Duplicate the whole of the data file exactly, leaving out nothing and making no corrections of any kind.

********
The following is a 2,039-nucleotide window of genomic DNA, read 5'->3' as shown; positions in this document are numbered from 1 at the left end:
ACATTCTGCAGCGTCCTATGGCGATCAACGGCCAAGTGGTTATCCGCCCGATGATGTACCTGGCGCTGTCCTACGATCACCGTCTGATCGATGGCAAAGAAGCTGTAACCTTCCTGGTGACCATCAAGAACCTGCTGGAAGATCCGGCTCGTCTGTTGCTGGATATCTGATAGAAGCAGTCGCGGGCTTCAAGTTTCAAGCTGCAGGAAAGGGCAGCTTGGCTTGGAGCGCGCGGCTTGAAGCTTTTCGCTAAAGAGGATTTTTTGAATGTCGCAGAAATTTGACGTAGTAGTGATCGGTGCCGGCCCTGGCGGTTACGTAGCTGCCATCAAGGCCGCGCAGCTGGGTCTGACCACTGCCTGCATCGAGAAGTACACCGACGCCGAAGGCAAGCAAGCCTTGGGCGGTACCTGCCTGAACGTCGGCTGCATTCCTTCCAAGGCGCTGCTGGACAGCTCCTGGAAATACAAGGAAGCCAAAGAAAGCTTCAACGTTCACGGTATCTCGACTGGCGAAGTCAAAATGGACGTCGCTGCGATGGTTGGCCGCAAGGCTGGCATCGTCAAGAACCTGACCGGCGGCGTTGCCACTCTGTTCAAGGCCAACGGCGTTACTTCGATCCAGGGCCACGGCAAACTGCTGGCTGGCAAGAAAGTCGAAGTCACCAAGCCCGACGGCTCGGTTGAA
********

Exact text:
The following is a 2,039-nucleotide window of genomic DNA, read 5'->3' as shown; positions in this document are numbered from 1 at the left end:
ACATTCTGCAGCGTCCTATGGCGATCAACGGCCAAGTGGTTATCCGCCCGATGATGTACCTGGCGCTGTCCTACGATCACCGTCTGATCGATGGCAAAGAAGCTGTAACCTTCCTGGTGACCATCAAGAACCTGCTGGAAGATCCGGCTCGTCTGTTGCTGGATATCTGATAGAAGCAGTCGCGGGCTTCAAGTTTCAAGCTGCAGGAAAGGGCAGCTTGGCTTGGAGCGCGCGGCTTGAAGCTTTTCGCTAAAGAGGATTTTTTGAATGTCGCAGAAATTTGACGTAGTAGTGATCGGTGCCGGCCCTGGCGGTTACGTAGCTGCCATCAAGGCCGCGCAGCTGGGTCTGACCACTGCCTGCATCGAGAAGTACACCGACGCCGAAGGCAAGCAAGCCTTGGGCGGTACCTGCCTGAACGTCGGCTGCATTCCTTCCAAGGCGCTGCTGGACAGCTCCTGGAAATACAAGGAAGCCAAAGAAAGCTTCAACGTTCACGGTATCTCGACTGGCGAAGTCAAAATGGACGTCGCTGCGATGGTTGGCCGCAAGGCTGGCATCGTCAAGAACCTGACCGGCGGCGTTGCCACTCTGTTCAAGGCCAACGGCGTTACTTCGATCCAGGGCCACGGCAAACTGCTGGCTGGCAAGAAAGTCGAAGTCACCAAGCCCGACGGCTCGGTTGAA